Just Peace

A documentary to end War

Theories of War and Conflict – Part 2 Criticisms of Just War Theory


Just Peacemaking is a new philosophical paradigm, and as with anything new, the greatest understanding comes from comparison to what is currently known and accepted.  We need to spend a bit of time examining current philosophies of dealing with war – in particular those of Just War, Pacifism, and Crusade.

The following post is from a thesis, “Search For a New Model,” written by Rev. Paul “Chip” Jahn in the late 1990′s.  Over the next few days, we’ll be excerpting parts of his thesis as we look at the past theories of war in comparison to the new paradigm of Just Peace.

Criticisms of Just War Theory

The pacifist might criticize the just war theorist for compromising Jesus’ call to love your enemies, and the crusader might say it was unnecessary and dangerous to wage limited war against evil.  My criticism of just war theory is its naivete; if not of human nature than of war.  The proponent of just war believes that you can’t depend on your enemy being peacefully or positively transformed by a turned cheek.  They see the tenacity and pervasiveness of sin in their enemy, but think it can be controlled in themselves.

I had a personal revelation when I was in high school.  It was the late ’60′s and the United States was embroiled in the Viet Nam War.  Both of my folks had served in World War II and the stories they told about it became the foundation of my world view.  The stories were told as lessons about the nature of evil.  Evil had become flesh and blood in Adolph Hitler.  Nazism was the new Satanism.  Evil was real and terrifying; and I learned the innocent couldn’t always be saved from suffering.  But the forces of good rallied, and after a terrible struggle they vanquished evil.  This had become a part of my theological make up.  Though Nazis were flesh and blood, they weren’t human.  We were human, and we didn’t gas women, children and old people.  I thought we, Americans, were exempt from evil, as though it had been bred out of us, or we had been immunized against it.  We always fought on the side of truth and justice and God.  As I grew, I was taught evil had been reincarnated in communism.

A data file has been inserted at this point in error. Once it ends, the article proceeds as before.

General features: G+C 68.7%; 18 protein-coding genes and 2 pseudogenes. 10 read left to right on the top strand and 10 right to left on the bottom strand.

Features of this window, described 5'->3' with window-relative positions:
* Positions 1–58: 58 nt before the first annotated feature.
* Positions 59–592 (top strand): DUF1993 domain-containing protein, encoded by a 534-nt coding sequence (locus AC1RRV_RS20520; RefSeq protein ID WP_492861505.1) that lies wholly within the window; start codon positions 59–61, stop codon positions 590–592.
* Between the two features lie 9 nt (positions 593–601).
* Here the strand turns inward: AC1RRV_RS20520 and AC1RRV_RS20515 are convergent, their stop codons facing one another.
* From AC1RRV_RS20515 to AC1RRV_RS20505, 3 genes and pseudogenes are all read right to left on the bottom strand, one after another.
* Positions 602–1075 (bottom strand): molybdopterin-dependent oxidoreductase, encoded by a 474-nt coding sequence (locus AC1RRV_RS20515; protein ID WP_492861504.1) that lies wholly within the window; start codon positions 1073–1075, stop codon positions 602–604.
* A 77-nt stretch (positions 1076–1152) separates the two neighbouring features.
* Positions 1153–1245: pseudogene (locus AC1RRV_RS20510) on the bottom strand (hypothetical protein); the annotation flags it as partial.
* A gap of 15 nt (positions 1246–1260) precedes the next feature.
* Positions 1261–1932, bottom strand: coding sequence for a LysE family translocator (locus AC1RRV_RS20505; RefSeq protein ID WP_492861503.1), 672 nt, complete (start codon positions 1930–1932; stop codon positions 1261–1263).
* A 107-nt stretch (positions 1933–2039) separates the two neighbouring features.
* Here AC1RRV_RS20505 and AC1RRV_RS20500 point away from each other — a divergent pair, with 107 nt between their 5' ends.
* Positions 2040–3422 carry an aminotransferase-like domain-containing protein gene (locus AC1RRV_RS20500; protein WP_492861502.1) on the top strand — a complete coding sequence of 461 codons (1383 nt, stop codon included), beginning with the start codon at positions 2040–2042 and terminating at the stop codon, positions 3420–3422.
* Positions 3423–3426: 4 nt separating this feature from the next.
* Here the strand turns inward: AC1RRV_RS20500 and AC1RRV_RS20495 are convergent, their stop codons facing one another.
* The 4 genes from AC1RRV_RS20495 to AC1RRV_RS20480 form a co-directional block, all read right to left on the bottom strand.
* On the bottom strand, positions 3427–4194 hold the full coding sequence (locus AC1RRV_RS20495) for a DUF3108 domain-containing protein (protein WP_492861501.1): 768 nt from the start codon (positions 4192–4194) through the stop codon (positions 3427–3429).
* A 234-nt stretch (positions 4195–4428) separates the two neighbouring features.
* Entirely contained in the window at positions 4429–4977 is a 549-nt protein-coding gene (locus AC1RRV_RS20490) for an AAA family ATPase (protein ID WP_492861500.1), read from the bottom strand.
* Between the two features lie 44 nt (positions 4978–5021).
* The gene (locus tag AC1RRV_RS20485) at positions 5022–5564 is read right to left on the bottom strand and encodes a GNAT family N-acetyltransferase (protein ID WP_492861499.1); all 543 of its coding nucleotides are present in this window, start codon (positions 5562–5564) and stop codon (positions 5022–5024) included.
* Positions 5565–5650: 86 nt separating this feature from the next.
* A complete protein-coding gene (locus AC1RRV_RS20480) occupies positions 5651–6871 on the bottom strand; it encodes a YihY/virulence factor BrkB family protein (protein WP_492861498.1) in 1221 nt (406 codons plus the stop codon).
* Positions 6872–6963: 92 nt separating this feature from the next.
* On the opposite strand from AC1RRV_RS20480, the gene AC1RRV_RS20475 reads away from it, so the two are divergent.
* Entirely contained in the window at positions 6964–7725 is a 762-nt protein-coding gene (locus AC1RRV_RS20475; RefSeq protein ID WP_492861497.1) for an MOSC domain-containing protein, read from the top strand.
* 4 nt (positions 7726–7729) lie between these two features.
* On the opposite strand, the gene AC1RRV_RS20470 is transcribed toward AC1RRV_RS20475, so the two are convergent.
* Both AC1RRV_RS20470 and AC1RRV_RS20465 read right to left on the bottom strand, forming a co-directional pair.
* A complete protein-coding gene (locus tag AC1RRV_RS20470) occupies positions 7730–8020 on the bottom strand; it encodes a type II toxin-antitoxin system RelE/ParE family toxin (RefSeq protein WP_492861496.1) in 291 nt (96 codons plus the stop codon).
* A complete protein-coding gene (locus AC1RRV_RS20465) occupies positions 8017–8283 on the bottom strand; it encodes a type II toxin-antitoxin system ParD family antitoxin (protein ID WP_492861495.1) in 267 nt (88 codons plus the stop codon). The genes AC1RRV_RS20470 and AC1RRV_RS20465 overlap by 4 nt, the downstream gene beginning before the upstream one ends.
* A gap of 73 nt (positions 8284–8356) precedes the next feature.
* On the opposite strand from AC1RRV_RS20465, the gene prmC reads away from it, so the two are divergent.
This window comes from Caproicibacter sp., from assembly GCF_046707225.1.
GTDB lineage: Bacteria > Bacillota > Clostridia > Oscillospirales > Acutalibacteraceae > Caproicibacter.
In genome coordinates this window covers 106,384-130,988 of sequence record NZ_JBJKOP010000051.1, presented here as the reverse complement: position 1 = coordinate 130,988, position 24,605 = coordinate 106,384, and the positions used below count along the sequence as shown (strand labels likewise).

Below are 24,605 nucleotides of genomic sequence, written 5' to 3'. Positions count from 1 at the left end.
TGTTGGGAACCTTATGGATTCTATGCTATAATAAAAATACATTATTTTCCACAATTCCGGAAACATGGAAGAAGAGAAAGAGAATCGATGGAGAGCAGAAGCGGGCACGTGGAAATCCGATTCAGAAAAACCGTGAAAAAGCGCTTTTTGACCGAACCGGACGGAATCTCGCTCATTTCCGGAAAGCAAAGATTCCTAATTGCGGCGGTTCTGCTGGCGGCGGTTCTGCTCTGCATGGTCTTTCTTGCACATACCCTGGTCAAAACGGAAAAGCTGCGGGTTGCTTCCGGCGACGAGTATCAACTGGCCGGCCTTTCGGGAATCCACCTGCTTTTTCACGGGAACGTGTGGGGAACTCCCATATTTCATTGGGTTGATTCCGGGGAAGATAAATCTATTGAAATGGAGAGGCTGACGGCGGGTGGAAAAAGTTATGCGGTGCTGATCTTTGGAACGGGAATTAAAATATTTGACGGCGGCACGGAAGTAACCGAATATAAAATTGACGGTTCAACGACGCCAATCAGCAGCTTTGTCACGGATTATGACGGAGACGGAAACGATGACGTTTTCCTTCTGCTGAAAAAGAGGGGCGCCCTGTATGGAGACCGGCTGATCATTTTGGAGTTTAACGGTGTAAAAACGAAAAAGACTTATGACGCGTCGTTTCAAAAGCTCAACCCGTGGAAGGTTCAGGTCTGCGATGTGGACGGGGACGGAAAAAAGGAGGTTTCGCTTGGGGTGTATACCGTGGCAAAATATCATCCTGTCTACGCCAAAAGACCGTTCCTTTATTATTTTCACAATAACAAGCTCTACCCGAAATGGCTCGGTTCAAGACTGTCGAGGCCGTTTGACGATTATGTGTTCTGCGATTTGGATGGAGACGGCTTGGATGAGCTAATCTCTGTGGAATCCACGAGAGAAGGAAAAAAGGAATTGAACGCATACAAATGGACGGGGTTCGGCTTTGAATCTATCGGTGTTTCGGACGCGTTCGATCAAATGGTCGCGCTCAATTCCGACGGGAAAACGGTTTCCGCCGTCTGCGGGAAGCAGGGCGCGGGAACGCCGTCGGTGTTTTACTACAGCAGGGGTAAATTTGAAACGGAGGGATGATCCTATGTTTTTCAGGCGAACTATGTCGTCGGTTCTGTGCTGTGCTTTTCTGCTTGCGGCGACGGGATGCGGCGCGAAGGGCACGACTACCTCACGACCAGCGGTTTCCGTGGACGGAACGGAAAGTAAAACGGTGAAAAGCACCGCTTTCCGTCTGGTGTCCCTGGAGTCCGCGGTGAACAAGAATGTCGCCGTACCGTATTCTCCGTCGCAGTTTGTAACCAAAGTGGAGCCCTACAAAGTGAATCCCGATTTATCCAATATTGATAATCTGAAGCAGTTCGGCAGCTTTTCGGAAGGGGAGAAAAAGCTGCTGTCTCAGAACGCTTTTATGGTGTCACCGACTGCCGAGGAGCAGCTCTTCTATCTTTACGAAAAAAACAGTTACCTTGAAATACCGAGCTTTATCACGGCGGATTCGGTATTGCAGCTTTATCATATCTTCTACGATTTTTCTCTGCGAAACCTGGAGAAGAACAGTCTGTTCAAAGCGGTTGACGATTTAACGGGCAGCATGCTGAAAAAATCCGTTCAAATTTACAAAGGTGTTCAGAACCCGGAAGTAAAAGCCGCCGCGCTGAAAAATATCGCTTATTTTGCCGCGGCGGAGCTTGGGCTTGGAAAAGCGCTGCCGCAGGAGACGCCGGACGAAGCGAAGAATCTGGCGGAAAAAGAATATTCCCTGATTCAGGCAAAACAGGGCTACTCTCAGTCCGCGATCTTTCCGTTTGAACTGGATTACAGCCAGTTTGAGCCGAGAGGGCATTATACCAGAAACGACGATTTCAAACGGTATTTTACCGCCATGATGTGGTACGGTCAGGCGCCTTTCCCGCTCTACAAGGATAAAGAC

In 1968, I was 15 and flipping through a Life Magazine which I opened to a large section of pictures from Viet Nam.  It was the article on the My Lai Massacre.  There were pictures of women and children and old people, clustered and crumpled in death.  And they had been killed by American soldiers.  I remember feeling physically ill.  I began to realize if an eighteen year old off the streets of Youngstown or the beaches of San Diego or a farm in Iowa; could, in Viet Nam, shoot a nursing baby with a M-16 then there was a Nazi in all of us.  God and good can’t be denied forever.  In the end they win out over the allies of evil.  But I can never take for granted that I’ll be on the side of God.

The just war theorist works to restrain war using reason, logic and analysis to measure out the force needed to overcome some violent injustice.  But the force they’re talking about is violent as well; and violence doesn’t lend itself to reason, logic or analysis.  It does not lend itself to restraint.  War is as chaotic an enterprise as human beings engage in and the regional ethnic conflicts that have reached flash point since the end of the cold war are more chaotic than most; involving irregular militias, and ethnic cleansing, and whole sale killing of noncombatants.  This is the way the war has been waged in Sri Lanka for more than twelve years.  There is a logic of the gun that germinates in the seed bed of violence and quickly chokes out other logics.

The most difficult part of my work in Sri Lanka is understanding what it is like for those people who have been fighting this war for more then a decade.  They don’t think the way I do.  They don’t value the things I do.  They aren’t convinced by the arguments that would convince me.  It’s hard to find anyone who is able to imagine life beyond the conflict.  Many believe they are going to die.   I have often heard fighters say that they didn’t think they can win the war on the battlefield; but they can not imagine an alternative to the fighting.

The key to just war theory is restraint, but restraint seems to be one of the first casualties of violent conflict.  There had been a bombing in Sri Lanka’s capital, Columbo, several civilians were killed; and I asked a representative of the Tigers why the LTTE engaged in terrorist activities.  He said, “We didn’t have the luxury of fighting a conventional war.  We don’t have supersonic bombers to send over Columbo, like the government does to Jaffna.”

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